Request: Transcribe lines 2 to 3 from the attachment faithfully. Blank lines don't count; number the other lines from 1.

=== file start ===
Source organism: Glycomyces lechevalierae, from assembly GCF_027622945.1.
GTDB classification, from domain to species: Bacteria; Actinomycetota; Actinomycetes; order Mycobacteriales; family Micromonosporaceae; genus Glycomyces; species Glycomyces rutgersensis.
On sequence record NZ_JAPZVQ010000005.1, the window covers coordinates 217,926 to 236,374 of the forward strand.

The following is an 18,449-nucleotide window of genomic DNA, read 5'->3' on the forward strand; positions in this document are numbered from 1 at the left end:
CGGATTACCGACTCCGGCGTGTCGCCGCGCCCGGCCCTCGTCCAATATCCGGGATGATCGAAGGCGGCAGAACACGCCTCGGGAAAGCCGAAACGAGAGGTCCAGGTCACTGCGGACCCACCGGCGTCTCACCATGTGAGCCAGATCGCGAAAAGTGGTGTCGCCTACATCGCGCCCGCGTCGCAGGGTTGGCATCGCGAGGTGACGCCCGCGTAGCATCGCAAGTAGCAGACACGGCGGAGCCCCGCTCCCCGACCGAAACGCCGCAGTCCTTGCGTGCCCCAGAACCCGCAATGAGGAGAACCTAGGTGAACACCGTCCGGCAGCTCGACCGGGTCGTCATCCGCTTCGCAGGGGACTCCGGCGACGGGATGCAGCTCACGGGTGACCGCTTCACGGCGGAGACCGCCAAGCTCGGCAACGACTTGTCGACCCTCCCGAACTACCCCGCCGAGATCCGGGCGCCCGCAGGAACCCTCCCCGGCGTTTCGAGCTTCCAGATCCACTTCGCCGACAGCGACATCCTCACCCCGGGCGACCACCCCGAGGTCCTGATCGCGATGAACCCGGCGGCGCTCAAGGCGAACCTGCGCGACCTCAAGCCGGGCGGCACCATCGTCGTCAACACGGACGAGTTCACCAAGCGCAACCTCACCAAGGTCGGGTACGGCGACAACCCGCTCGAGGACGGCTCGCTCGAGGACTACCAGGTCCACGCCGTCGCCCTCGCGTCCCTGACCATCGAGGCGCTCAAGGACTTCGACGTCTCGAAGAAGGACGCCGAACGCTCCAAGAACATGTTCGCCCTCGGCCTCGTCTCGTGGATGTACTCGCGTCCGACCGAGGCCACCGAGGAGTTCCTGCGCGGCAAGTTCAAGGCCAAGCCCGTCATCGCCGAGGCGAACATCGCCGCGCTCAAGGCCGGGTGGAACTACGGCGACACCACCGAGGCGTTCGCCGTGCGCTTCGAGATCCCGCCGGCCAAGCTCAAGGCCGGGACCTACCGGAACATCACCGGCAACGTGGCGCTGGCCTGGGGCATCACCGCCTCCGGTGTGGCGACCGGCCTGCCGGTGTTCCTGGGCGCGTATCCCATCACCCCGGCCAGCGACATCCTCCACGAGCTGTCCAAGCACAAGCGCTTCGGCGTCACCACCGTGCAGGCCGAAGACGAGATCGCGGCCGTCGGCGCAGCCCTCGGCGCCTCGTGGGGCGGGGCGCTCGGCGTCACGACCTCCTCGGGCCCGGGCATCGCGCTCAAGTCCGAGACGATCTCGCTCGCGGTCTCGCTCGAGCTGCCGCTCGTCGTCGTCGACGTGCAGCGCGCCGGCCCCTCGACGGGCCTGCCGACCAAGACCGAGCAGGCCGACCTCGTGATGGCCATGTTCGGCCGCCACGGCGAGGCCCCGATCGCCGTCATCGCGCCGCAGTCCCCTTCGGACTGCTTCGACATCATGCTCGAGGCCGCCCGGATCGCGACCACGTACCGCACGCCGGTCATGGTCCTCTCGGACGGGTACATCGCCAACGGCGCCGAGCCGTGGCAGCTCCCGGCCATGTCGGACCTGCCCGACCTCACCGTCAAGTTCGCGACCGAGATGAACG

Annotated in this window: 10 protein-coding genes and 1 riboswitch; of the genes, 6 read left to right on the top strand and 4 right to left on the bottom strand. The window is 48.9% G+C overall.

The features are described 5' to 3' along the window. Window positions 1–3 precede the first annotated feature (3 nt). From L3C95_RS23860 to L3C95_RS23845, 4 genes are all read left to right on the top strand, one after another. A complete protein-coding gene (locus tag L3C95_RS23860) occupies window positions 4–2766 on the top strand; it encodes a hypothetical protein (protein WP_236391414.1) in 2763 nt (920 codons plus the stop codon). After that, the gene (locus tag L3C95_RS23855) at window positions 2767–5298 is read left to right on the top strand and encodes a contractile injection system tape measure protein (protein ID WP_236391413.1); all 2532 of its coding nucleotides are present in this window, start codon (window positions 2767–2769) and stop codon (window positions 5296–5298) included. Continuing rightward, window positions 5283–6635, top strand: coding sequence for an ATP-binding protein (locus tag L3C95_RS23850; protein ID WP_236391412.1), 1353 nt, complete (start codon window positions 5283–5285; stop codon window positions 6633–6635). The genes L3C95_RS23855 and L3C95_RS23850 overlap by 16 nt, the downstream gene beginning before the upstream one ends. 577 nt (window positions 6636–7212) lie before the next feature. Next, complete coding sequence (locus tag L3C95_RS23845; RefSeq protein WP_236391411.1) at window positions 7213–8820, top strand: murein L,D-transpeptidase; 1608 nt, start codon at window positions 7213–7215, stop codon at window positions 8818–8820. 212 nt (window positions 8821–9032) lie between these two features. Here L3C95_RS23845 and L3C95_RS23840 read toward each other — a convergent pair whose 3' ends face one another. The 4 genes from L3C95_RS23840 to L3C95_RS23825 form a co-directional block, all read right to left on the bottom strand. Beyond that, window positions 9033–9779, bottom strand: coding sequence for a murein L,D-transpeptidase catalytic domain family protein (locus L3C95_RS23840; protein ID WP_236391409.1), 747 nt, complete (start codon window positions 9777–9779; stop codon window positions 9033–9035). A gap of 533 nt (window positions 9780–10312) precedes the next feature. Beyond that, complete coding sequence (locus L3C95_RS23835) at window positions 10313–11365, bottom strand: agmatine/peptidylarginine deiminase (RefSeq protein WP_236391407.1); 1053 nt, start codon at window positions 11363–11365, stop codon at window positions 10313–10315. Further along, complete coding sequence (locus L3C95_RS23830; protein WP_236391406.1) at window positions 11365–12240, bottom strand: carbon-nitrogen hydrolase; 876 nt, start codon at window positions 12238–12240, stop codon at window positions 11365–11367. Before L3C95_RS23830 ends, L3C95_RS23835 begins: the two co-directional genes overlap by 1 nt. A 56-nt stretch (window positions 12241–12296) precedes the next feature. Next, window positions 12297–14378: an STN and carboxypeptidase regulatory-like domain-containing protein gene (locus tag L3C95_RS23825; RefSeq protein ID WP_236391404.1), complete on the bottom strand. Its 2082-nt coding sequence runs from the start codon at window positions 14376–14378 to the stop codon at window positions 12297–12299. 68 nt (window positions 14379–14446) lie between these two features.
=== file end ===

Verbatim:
GTDB classification, from domain to species: Bacteria; Actinomycetota; Actinomycetes; order Mycobacteriales; family Micromonosporaceae; genus Glycomyces; species Glycomyces rutgersensis.
On sequence record NZ_JAPZVQ010000005.1, the window covers coordinates 217,926 to 236,374 of the forward strand.